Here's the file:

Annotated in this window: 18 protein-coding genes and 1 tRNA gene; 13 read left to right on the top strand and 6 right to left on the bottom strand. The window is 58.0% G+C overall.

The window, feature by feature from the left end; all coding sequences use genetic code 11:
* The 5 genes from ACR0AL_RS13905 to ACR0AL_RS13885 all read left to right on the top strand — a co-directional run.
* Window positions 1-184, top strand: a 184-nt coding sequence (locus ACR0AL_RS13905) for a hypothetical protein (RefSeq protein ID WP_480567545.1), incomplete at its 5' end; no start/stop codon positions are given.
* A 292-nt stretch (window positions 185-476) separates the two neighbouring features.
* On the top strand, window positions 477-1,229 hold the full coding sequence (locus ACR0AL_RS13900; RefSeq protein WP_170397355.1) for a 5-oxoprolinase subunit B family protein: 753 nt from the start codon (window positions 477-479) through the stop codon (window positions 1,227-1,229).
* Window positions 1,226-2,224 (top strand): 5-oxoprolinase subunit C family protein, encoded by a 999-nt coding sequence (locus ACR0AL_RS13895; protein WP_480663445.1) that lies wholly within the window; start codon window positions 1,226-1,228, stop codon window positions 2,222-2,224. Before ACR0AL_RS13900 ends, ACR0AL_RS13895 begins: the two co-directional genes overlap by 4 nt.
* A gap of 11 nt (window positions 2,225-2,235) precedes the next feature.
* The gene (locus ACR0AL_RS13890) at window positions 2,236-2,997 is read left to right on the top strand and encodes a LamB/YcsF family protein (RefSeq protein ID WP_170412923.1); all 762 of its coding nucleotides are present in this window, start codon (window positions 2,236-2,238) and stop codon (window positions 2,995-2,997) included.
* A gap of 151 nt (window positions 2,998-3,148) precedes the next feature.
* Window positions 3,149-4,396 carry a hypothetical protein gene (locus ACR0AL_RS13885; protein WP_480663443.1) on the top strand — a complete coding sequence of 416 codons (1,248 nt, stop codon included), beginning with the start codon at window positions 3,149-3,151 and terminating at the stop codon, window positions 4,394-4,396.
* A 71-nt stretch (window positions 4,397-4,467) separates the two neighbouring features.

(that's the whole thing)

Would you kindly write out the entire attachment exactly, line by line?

Annotated in this window: 18 protein-coding genes and 1 tRNA gene; 13 read left to right on the top strand and 6 right to left on the bottom strand. The window is 58.0% G+C overall.

The window, feature by feature from the left end; all coding sequences use genetic code 11:
* The 5 genes from ACR0AL_RS13905 to ACR0AL_RS13885 all read left to right on the top strand — a co-directional run.
* Window positions 1-184, top strand: a 184-nt coding sequence (locus ACR0AL_RS13905) for a hypothetical protein (RefSeq protein ID WP_480567545.1), incomplete at its 5' end; no start/stop codon positions are given.
* A 292-nt stretch (window positions 185-476) separates the two neighbouring features.
* On the top strand, window positions 477-1,229 hold the full coding sequence (locus ACR0AL_RS13900; RefSeq protein WP_170397355.1) for a 5-oxoprolinase subunit B family protein: 753 nt from the start codon (window positions 477-479) through the stop codon (window positions 1,227-1,229).
* Window positions 1,226-2,224 (top strand): 5-oxoprolinase subunit C family protein, encoded by a 999-nt coding sequence (locus ACR0AL_RS13895; protein WP_480663445.1) that lies wholly within the window; start codon window positions 1,226-1,228, stop codon window positions 2,222-2,224. Before ACR0AL_RS13900 ends, ACR0AL_RS13895 begins: the two co-directional genes overlap by 4 nt.
* A gap of 11 nt (window positions 2,225-2,235) precedes the next feature.
* The gene (locus ACR0AL_RS13890) at window positions 2,236-2,997 is read left to right on the top strand and encodes a LamB/YcsF family protein (RefSeq protein ID WP_170412923.1); all 762 of its coding nucleotides are present in this window, start codon (window positions 2,236-2,238) and stop codon (window positions 2,995-2,997) included.
* A gap of 151 nt (window positions 2,998-3,148) precedes the next feature.
* Window positions 3,149-4,396 carry a hypothetical protein gene (locus ACR0AL_RS13885; protein WP_480663443.1) on the top strand — a complete coding sequence of 416 codons (1,248 nt, stop codon included), beginning with the start codon at window positions 3,149-3,151 and terminating at the stop codon, window positions 4,394-4,396.
* A 71-nt stretch (window positions 4,397-4,467) separates the two neighbouring features.